In his justice, God punished human sin and let it reap the natural consequence of sin, death, but in his mercy he himself bore the cost by letting Jesus Christ, fully human and fully divine, take on the wrath of God.  And so God once again opened the way for a relationship where righteousness and holiness were possible.  And he did it by sending the Holy Spirit to indwell those who repent and believe that Jesus is our only hope.

 

In sending the Holy spirit, Jesus promised and assured his disciples that they would never again be alone.  They would never again face the evil of this world and the lies of the serpent without the power of God dwelling within them.  In promising that the Spirit would indwell believers and bring them from death to life, Jesus was assuring all who believe in his name and bow before this throne that Adam’s sin can never again be repeated in our life with the same disastrous consequences. For if it could, then his sacrifice would have not been sufficient, and the Spirit would be a powerless being.  But that is not what the word declares.  It says,

 

Eph. 3:16-19 “I pray that out of his glorious riches he may strengthen you with power through his Spirit in your inner being, 17 so that Christ may dwell in your hearts through faith. And I pray that you, being rooted and established in love, 18 may have power, together with all the saints, to grasp how wide and long and high and deep is the love of Christ, 19 and to know this love that surpasses knowledge — that you may be filled to the measure of all the fullness of God.”

 

The Spirit is powerful and what brings us full circle to that restoration of the Imago Dei in humanity.  That which we lost, righteousness and holiness, relating with God and neighbor, being God’s ambassadors in the world, experiencing him personally and vividly, has once again been restored to us when the spirit comes and makes us alive again.

 

For again the Word promises, 2Tim. 1:7 For God did not give us a spirit of timidity, but a spirit of power, of love and of self-discipline.  God gives us the ability to love himself and our neighbor when he grants the Spirit to us without measure (John 3:34).  Our situation is not hopeless, if we have Christ and his spirit.  Though the circumstances surrounding human nature may seem sad and despairing, the truth of the gospel is that in Christ and empowered by his Spirit it can be even better than the Garden of Eden.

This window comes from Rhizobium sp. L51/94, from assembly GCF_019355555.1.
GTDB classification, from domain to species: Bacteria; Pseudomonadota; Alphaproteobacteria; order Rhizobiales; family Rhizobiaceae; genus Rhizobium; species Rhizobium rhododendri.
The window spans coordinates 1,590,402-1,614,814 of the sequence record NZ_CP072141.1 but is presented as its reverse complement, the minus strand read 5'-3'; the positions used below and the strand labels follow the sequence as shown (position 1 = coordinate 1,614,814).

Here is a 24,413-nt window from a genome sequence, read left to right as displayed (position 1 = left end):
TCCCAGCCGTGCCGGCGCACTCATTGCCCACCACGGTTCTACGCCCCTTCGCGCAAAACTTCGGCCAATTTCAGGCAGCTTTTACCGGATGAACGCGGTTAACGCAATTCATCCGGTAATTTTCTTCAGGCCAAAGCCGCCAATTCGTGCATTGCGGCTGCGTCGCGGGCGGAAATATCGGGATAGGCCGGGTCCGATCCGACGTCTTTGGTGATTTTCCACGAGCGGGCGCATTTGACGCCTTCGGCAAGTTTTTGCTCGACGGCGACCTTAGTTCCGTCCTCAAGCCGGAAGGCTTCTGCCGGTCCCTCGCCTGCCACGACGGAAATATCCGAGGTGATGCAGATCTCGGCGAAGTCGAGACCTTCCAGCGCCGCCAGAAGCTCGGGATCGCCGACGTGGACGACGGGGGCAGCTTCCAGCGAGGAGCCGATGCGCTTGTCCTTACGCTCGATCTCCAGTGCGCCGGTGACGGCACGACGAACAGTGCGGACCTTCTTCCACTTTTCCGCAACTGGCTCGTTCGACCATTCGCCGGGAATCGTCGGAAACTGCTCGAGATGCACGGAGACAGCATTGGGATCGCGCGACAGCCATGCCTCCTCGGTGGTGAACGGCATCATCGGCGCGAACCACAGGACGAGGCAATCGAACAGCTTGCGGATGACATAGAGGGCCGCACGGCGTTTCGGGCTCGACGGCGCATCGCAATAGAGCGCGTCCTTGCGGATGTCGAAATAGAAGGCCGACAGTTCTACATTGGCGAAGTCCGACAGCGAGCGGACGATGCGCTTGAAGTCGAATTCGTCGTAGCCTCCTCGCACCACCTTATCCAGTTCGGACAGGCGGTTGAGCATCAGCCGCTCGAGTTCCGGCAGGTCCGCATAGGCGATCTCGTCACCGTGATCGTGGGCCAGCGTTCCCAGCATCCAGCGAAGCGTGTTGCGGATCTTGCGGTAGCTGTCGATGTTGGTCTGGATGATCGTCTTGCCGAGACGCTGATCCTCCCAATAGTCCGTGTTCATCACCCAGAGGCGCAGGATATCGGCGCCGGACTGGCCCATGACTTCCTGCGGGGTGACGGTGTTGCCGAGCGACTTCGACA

For empowered by the Spirit we can Love God.

Rom. 5:5 And hope does not disappoint us, because God has poured out his love into our hearts by the Holy Spirit, whom he has given us.

1John 4:19 We love because he first loved us.

 

Empowered by the Spirit we can love and serve our neighbor.

Gal. 5:22 But the fruit of the Spirit is love, joy, peace, patience, kindness, goodness, faithfulness, 23 gentleness and self-control. Against such things there is no law.

 

Empowered by the Spirit we have been given gifts that are unique and allow us to build up the body.

1Cor. 12:7 Now to each one the manifestation of the Spirit is given for the common good.

 

Empowered by the Spirit we have a guarantee never to be forsaken or forgotten.

2Cor. 1:22 set his seal of ownership on us, and put his Spirit in our hearts as a deposit, guaranteeing what is to come.

2Cor. 5:5 Now it is God who has made us for this very purpose and has given us the Spirit as a deposit, guaranteeing what is to come.

 

Empowered by the Spirit we have one who intercedes for us when we don’t know what to pray for.

Rom. 8:26 In the same way, the Spirit helps us in our weakness. We do not know what we ought to pray for, but the Spirit himself intercedes for us with groans that words cannot express.

 

Empowered by the Spirit we are full of joy once again.

 

Rom. 14:17-18 “For the kingdom of God is not a matter of eating and drinking, but of righteousness, peace and joy in the Holy Spirit, 18 because anyone who serves Christ in this way is pleasing to God and approved by men.

And because of this Spirit, and the work of Christ, we are once again pleasing to God and the image of God is restored to us, never to be lost.  Praise God for Jesus Christ.

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About Scott Roberts

pastor of Hope in Christ Church, Bellingham, WA